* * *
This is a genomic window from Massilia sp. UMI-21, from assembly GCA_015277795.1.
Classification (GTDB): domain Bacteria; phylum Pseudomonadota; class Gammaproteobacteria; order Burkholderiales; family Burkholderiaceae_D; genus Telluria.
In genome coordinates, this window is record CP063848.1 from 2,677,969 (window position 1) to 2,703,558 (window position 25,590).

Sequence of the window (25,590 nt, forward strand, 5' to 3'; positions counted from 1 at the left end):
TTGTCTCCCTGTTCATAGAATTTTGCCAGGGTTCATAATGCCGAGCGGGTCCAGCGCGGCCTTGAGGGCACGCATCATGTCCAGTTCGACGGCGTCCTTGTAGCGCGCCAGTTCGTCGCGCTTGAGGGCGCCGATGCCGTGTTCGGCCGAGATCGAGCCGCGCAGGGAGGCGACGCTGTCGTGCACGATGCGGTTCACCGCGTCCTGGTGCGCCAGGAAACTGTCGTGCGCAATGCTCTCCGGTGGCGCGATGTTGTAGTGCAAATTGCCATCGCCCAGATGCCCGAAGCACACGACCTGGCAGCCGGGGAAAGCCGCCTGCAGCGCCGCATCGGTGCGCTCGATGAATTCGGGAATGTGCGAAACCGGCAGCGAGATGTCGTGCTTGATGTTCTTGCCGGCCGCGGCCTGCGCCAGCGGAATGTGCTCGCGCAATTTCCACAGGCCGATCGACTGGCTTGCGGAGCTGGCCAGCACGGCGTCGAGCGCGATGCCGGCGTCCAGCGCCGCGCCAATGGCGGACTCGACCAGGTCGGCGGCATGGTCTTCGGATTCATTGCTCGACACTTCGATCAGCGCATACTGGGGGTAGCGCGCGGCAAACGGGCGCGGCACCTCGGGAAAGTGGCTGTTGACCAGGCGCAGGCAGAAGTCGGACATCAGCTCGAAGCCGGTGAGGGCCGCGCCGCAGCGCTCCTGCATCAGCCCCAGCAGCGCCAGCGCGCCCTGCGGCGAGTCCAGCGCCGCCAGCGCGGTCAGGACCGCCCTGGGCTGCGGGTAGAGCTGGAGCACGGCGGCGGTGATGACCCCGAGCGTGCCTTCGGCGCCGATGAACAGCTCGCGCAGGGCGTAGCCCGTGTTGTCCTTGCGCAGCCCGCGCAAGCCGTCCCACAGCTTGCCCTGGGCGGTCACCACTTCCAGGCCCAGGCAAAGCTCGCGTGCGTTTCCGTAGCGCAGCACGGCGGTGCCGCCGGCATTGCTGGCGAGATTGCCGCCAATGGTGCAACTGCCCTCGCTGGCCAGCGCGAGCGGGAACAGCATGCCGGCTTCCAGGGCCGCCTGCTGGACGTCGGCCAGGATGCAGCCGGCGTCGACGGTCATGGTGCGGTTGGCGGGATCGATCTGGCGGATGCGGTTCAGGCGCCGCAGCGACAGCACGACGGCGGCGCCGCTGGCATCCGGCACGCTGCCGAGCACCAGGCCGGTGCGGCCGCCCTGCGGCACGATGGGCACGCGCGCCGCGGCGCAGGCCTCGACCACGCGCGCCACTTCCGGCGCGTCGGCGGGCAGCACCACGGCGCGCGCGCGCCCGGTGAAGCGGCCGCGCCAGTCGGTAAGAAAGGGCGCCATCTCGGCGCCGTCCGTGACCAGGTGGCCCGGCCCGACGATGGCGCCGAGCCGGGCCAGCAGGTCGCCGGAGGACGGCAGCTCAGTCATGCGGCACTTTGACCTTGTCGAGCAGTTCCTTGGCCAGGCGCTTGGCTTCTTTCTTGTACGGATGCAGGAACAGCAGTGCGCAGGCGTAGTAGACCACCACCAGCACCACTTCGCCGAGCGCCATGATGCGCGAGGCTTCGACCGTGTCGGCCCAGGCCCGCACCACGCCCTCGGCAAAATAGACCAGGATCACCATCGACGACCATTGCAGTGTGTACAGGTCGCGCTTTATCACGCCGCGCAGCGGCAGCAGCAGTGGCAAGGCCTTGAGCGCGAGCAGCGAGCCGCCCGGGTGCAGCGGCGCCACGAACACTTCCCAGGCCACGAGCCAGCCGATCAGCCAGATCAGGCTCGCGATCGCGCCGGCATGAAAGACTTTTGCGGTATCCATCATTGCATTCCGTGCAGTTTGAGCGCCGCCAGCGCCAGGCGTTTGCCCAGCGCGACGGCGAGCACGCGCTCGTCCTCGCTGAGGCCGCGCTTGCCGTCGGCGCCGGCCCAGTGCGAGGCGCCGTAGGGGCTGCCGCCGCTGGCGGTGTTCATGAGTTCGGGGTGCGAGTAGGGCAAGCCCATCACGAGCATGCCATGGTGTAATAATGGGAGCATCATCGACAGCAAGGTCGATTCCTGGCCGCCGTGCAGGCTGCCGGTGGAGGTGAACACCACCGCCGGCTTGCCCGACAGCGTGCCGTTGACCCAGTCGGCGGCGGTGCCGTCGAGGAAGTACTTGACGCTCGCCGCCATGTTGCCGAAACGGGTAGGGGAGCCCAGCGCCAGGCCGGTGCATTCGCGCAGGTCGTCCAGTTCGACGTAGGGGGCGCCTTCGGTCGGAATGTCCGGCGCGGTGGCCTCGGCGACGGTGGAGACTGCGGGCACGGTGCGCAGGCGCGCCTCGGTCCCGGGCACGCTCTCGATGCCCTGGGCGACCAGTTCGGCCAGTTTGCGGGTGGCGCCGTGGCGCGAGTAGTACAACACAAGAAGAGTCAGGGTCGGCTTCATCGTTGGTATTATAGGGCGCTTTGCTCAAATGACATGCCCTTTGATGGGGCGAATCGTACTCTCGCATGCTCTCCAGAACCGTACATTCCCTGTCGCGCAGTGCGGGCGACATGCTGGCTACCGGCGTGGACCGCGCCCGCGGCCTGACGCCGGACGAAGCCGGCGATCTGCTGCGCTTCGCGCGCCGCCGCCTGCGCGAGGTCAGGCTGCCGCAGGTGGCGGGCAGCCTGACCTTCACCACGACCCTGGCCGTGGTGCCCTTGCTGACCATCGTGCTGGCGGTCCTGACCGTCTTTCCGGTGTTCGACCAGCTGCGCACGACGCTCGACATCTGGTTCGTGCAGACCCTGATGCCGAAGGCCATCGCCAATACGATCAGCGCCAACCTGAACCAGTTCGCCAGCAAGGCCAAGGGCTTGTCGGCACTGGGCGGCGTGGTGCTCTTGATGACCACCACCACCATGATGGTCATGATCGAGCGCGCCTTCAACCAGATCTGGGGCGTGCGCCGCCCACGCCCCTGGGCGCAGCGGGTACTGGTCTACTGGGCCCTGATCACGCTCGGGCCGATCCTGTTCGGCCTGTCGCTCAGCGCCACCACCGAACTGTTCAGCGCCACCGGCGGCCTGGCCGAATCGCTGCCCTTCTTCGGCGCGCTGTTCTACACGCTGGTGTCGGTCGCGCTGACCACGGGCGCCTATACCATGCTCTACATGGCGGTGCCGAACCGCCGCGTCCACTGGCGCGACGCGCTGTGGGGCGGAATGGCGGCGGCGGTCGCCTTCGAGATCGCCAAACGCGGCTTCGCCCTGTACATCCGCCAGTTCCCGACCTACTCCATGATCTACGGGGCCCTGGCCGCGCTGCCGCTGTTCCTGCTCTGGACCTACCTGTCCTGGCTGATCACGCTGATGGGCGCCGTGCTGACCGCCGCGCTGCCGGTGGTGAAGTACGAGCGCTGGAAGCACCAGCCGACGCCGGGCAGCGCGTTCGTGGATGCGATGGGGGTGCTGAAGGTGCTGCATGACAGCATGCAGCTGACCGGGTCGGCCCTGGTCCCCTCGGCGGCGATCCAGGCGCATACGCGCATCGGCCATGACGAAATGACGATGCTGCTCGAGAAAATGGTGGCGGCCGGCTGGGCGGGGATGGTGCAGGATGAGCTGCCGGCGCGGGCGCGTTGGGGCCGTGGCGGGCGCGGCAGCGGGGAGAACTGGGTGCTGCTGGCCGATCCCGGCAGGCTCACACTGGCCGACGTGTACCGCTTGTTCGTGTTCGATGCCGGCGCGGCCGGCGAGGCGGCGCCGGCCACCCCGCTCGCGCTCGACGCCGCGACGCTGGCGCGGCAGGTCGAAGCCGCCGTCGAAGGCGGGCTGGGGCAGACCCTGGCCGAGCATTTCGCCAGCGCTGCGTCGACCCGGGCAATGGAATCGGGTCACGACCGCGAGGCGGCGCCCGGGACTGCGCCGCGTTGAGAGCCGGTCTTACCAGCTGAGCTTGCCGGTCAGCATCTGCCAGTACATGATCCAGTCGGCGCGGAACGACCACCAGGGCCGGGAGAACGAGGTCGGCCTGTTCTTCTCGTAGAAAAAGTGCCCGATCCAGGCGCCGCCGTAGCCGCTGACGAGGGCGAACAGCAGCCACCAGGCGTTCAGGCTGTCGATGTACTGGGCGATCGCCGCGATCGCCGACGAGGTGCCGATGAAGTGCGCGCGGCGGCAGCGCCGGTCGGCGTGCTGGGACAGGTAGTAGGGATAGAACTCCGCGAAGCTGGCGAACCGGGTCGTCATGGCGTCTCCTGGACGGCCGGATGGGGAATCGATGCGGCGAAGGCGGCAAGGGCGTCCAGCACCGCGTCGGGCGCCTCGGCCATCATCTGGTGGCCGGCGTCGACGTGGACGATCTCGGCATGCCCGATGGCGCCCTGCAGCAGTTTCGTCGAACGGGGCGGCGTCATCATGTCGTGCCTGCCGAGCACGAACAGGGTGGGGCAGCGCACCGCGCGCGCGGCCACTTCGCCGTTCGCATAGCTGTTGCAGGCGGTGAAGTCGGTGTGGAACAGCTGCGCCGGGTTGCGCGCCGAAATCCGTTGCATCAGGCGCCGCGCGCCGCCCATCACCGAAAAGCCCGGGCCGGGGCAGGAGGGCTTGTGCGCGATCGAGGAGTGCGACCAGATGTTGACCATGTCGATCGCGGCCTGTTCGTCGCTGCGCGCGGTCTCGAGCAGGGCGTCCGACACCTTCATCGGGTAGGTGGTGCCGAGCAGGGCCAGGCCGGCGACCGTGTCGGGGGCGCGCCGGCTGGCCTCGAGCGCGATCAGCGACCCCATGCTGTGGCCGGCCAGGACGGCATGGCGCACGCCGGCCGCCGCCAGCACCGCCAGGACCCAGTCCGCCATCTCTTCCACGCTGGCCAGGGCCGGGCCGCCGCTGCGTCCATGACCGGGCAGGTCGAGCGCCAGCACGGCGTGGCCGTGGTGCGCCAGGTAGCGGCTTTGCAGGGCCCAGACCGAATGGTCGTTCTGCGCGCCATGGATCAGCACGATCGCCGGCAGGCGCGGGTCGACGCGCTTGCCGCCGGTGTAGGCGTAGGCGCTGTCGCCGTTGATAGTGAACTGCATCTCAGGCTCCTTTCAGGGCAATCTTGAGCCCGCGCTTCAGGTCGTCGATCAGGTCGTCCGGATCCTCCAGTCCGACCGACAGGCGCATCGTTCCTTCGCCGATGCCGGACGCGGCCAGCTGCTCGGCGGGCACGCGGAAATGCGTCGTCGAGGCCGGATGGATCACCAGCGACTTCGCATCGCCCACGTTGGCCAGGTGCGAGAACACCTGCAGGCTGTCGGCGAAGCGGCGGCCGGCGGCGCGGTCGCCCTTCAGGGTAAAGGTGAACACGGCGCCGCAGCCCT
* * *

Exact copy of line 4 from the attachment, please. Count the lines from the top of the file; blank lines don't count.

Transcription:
Sequence of the window (25,590 nt, forward strand, 5' to 3'; positions counted from 1 at the left end):